T-Mobile data breach and SIM swap scam: how to protect your identity

SIM swapping happens when a scammer transfers your phone number to another device to access your accounts.

Jason Cipriani / CNET

Just when you think of the massif T-Mobile hacking can’t be worse, the carrier announced on Friday that more than 50 million people, including current and former customers as well as prepaid customers, were affected by the violation. Information such as social security numbers, driver’s licenses and account PINs were exposed. Here is some steps you can take now to protect your financial information.

Whether or not you are a T-Mobile user, exposure of account PINs is a major danger. It’s the the password that you are asked to deliver to a T-Mobile employee before changes can be made to your account. A scammer who knows your account password can call customer service and request that the SIM card linked to your phone number be replaced with a new SIM card and a new device, thereby taking over your phone number. If you switched from T-Mobile to another carrier and used the same password, you should change it immediately.

Sim swapping isn’t just a downside. Once someone takes over your phone number, they can use it to impersonate you or log into your online accounts. They can get instant access to any two-factor authentication codes you receive via SMS, the PIN code an institution sends you via SMS to verify your identity.

So if they also have your password or other personal information, they’re just a few clicks away from logging into your email, banking, or social media accounts. And if someone accesses your email account, they can change other passwords and search your email archives to create a list of all of your online presence. Take time move away from 2FA SMS codes and use app-based codes instead. Seriously.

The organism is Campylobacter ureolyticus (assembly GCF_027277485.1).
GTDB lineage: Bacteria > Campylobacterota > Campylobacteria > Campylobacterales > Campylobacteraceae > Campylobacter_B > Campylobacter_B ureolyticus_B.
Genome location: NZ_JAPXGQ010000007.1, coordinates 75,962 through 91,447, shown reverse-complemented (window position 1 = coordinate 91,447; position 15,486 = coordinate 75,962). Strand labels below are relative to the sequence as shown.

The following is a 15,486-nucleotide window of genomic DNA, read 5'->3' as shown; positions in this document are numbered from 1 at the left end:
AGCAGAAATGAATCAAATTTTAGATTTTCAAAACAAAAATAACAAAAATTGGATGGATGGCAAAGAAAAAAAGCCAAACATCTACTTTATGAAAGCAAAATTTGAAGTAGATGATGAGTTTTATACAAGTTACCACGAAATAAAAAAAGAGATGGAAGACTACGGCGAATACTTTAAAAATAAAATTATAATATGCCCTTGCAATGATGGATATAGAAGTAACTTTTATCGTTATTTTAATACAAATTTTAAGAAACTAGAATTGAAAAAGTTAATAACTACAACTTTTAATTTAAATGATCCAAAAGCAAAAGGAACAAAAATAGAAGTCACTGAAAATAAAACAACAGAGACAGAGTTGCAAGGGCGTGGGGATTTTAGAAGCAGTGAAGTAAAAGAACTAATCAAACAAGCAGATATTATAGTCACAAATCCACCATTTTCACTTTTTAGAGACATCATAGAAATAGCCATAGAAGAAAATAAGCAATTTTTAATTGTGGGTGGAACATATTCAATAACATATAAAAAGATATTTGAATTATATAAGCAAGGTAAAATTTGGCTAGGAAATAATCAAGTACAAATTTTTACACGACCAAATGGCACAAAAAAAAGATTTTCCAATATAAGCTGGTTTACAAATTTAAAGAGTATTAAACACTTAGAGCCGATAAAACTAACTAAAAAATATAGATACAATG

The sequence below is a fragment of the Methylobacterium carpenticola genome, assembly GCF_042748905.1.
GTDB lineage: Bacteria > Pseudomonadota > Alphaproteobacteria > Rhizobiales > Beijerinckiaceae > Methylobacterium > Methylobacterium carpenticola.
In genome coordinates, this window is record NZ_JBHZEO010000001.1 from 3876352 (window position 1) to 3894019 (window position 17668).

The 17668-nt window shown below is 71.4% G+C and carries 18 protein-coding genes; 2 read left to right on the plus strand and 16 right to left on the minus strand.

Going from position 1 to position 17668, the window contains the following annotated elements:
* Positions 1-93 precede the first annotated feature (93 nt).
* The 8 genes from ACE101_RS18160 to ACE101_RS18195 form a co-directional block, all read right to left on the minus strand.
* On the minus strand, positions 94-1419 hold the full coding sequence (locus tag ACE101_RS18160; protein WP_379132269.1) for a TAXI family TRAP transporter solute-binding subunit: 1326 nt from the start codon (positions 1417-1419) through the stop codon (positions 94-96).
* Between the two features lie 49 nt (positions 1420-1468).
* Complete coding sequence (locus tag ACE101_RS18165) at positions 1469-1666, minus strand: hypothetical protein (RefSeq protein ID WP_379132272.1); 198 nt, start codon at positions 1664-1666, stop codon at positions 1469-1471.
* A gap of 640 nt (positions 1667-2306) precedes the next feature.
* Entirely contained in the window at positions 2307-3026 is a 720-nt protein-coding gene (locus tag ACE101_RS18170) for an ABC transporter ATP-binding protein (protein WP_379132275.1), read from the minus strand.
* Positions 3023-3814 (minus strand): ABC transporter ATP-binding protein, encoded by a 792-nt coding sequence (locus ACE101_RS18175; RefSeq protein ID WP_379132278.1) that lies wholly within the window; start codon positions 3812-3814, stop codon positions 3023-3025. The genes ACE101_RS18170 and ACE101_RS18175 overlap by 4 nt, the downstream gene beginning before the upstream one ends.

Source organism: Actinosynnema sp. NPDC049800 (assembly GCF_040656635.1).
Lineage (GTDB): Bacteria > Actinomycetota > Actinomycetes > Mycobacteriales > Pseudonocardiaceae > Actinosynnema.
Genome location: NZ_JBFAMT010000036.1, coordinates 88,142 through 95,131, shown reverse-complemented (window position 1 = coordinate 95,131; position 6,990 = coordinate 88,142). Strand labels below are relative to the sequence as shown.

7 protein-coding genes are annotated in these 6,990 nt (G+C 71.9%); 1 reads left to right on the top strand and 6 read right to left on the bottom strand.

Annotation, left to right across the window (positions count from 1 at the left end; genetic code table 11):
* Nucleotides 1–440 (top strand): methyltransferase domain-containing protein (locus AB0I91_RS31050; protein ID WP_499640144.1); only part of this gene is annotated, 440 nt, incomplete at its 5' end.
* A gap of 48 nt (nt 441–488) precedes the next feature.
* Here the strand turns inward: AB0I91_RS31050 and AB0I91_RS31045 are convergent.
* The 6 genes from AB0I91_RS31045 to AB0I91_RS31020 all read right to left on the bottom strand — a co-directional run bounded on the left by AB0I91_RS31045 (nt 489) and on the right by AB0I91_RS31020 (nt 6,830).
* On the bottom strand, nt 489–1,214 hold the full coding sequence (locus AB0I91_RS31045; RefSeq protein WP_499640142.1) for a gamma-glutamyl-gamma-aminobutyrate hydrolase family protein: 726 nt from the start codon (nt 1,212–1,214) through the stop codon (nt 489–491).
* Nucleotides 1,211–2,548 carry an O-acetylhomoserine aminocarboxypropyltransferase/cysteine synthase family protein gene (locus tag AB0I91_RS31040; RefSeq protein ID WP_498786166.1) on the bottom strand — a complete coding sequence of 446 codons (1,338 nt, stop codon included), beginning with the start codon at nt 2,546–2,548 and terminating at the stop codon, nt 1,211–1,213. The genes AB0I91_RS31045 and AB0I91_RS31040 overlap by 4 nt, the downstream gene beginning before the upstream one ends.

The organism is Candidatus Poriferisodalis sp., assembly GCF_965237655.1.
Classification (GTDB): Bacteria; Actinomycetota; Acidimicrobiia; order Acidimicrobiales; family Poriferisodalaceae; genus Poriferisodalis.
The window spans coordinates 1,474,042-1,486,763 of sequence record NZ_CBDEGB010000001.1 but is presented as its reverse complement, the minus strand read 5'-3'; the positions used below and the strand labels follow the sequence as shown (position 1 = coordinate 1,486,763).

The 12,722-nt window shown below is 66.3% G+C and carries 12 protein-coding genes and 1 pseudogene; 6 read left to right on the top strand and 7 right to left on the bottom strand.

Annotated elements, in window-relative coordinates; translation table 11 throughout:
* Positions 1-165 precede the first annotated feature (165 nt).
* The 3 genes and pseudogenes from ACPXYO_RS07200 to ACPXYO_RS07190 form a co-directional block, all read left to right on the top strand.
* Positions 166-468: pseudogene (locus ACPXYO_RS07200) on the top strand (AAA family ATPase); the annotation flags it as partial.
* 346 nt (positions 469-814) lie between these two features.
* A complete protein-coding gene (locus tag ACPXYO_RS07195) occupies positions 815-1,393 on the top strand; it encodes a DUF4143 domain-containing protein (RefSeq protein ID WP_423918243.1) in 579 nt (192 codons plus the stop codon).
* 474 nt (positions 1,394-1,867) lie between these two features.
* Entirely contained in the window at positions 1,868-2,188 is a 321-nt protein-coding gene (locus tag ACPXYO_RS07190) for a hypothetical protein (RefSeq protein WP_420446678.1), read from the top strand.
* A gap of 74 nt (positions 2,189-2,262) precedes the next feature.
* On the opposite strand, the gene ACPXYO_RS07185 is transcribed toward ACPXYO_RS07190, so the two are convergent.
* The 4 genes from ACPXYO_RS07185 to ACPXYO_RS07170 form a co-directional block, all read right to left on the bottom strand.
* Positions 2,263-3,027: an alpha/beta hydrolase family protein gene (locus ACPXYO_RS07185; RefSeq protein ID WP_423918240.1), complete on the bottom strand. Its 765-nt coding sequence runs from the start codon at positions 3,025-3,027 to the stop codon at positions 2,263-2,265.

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For example, Matthew Miller, a contributor to CNET’s partner site, ZDNet, was the victim of a sim card swap scam and he experienced the fallout for months afterward. Whoever took Miller’s phone number got access to his Gmail account and quickly changed his password, then erased all emails, deleted all files from his Google Drive account, and finally deleted his account completely. Gmail.

Miller later found out that he was being targeted because he had a Coinbase account and his bank account was linked to it. Miller’s phone received the two-factor authentication code for his Coinbase account, so the hackers were able to log into his cryptocurrency trading account and buy $ 25,000 worth of Bitcoin. Miller had to call his bank and report the transaction as fraud. This adds to the immense vulnerability he felt.

To be clear, this is not a T-Mobile specific issue. All wireless operators and customers can be victims of SIM swap fraud. Below are some tips for securing your wireless account.

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It only takes a few minutes to add a critical layer of security to your account.

Screenshot by Jason Cipriani / CNET

How to prevent SIM card swapping on your account

You can reduce your chances of someone accessing and taking over your phone number by adding a PIN or password to your wireless account. T-Mobile, Verizon, and AT&T all offer the option to add a PIN code.

If you’re not sure if you have a PIN or need to set one up, here’s what you need to do for each of the major US carriers.

  • T Mobile: Configure T-Mobile Account Redemption Protection Service. You need to add the functionality to each individual row in your account. I also suggest changing your account PIN (if you are not prompted to do so while setting up account takeover protection).
  • AT&T: go to your Account Profile, log in, then click Login Info. Select your wireless account if you have multiple AT&T accounts, then navigate to Manage additional security under the Wireless access code section. Make your changes, then enter your password when prompted to save.